Motivating EAP students through feedback
By Dominic Mahon & Rachel Niklas
Dominic Mahon & Rachel Niklas teach at a private university in Turkey. Previously they have taught academic literacies at universities in the UK and Vietnam
Why are you reading this? The chances are there is something you hope to gain from doing so. Information, entertainment, perhaps just passing time. Whatever the case, unless someone made you read it, you have ended up here through some sort of internal motivation. This is good for us as it means that you might take something away from the experience. If you had been forced to read this, your motivation would be external and we might as well start writing about Ukrainian military bathroom cleaning techniques for the amount of value that could be taken away (it occurs to me that there is probably a journal on that topic so apologies to anyone who might genuinely be interested in such things).
According to the seminal work of Deci and Ryan, there are, broadly speaking, two types of motivation: Intrinsic and extrinsic. Intrinsic motivation happens when you do something for the joy of doing that thing. In terms of achievement, intrinsic motivation provides the best results but unfortunately intrinsic motivation is quite rare in the adult world, unless you are a footballer or a rock star. Some students are intrinsically motivated, and these students enjoy the activity of study and learning. However, the reality is that for most students, study is a means to an end rather than an end in itself. In other words, most students are extrinsically motivated.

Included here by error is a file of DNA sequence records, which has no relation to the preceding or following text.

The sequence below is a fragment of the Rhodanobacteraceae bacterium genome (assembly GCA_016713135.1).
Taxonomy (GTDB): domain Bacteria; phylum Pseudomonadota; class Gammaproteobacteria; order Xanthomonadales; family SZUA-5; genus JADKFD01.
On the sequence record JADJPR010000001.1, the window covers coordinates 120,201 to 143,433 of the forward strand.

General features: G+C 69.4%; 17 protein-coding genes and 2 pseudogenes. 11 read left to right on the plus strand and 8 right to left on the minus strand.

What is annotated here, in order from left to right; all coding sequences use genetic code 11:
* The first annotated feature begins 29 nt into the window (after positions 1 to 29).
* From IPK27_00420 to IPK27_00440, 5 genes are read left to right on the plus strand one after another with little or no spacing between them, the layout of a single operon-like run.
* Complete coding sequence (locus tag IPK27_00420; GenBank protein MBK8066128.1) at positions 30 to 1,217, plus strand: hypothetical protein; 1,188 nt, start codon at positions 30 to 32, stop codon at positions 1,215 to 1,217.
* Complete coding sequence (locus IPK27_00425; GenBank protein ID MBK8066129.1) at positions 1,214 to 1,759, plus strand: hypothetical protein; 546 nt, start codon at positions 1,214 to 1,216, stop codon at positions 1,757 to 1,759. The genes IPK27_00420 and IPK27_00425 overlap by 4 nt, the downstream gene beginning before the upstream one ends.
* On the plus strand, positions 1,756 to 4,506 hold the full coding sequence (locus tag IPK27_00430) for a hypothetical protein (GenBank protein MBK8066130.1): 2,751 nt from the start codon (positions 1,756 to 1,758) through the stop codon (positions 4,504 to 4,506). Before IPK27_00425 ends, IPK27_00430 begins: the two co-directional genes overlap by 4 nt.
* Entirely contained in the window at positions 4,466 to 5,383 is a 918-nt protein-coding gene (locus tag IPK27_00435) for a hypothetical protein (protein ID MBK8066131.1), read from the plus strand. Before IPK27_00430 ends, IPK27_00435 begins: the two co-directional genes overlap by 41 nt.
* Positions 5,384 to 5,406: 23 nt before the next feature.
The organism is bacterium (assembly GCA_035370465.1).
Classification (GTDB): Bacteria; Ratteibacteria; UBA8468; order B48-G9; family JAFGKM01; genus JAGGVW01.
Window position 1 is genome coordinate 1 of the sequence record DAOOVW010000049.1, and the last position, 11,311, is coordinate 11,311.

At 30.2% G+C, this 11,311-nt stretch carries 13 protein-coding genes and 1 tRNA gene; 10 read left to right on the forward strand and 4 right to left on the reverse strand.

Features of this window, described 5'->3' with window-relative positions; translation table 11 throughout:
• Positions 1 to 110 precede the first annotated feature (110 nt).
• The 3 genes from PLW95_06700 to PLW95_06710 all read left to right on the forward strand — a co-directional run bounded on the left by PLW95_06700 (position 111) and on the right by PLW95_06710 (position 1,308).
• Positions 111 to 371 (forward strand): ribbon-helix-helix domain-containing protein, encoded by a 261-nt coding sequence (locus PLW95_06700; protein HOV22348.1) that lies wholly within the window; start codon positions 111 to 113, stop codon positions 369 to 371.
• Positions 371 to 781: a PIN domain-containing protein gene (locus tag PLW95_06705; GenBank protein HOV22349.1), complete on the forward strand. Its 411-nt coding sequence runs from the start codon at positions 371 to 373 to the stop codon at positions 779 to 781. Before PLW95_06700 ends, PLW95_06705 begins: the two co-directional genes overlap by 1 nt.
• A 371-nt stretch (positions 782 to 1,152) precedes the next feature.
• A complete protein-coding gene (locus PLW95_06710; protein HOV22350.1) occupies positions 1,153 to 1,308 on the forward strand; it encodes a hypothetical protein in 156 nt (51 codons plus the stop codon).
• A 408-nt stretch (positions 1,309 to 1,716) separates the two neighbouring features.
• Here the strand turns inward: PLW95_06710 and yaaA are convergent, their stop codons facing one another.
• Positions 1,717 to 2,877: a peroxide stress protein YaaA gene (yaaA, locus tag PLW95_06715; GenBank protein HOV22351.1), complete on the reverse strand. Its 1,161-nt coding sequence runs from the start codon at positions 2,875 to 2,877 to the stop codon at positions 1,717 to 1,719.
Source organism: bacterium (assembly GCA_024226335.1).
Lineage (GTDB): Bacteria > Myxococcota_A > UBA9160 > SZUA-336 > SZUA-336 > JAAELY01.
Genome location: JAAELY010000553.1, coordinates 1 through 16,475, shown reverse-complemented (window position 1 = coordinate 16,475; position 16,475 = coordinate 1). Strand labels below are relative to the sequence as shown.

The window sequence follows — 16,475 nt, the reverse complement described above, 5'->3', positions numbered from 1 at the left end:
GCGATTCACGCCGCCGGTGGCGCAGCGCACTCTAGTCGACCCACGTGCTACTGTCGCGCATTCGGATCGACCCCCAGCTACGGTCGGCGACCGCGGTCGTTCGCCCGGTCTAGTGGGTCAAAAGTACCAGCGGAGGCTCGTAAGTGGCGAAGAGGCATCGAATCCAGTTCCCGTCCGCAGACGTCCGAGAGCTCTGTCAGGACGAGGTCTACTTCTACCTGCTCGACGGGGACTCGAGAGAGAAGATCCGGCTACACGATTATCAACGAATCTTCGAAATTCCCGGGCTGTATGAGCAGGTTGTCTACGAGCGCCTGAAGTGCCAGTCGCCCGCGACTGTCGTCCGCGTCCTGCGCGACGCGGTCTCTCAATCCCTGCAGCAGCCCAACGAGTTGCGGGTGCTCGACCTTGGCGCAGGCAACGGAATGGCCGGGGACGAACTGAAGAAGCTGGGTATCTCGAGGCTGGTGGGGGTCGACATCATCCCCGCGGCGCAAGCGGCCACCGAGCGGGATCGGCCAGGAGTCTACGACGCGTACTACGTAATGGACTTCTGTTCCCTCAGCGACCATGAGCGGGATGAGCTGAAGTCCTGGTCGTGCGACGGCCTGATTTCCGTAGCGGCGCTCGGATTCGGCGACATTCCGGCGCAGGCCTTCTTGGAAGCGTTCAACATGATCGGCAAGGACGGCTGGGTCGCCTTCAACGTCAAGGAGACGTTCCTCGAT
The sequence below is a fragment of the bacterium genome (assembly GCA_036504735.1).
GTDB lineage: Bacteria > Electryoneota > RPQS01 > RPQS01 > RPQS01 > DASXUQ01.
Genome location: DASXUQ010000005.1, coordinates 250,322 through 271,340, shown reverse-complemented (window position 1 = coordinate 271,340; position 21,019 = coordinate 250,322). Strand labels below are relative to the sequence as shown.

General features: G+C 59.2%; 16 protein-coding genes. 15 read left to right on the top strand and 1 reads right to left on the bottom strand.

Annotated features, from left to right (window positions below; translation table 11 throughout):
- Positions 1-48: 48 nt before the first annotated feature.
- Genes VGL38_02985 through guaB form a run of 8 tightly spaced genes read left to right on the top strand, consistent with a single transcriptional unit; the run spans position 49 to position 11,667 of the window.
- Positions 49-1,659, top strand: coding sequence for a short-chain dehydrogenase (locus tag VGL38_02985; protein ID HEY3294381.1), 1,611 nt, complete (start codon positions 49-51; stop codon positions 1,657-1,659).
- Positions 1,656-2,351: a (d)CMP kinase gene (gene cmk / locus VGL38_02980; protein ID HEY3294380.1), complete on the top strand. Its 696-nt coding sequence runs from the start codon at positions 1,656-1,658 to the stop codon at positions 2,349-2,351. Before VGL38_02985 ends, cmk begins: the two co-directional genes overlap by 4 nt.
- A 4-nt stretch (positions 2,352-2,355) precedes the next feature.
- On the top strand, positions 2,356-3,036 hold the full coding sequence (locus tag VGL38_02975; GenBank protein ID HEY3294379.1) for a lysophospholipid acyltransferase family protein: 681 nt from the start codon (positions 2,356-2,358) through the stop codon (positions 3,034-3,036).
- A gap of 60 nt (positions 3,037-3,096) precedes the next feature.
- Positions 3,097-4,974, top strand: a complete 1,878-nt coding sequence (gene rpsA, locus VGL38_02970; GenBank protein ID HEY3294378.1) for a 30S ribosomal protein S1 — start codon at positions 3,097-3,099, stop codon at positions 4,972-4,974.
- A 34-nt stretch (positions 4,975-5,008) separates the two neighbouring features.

Extrinsic motivation has a scale of effectiveness within it. At one end you have external extrinsic motivation. This is when you are motivated solely by forces outside you (your parents or a grade or merely passing a course and so on). It is the least effective in terms of achievement. At the other end of the scale you have internal extrinsic motivation. This occurs when you realize that something has value in the long run and this value motivates you to do something you may not enjoy in and of itself, so healthy eating or going to the gym regularly might fall into this category . It is important to note that it is possible to shift motivation. People who have a sense of mastery and ownership tend to have more internalized motivation. We’ll return to this point later.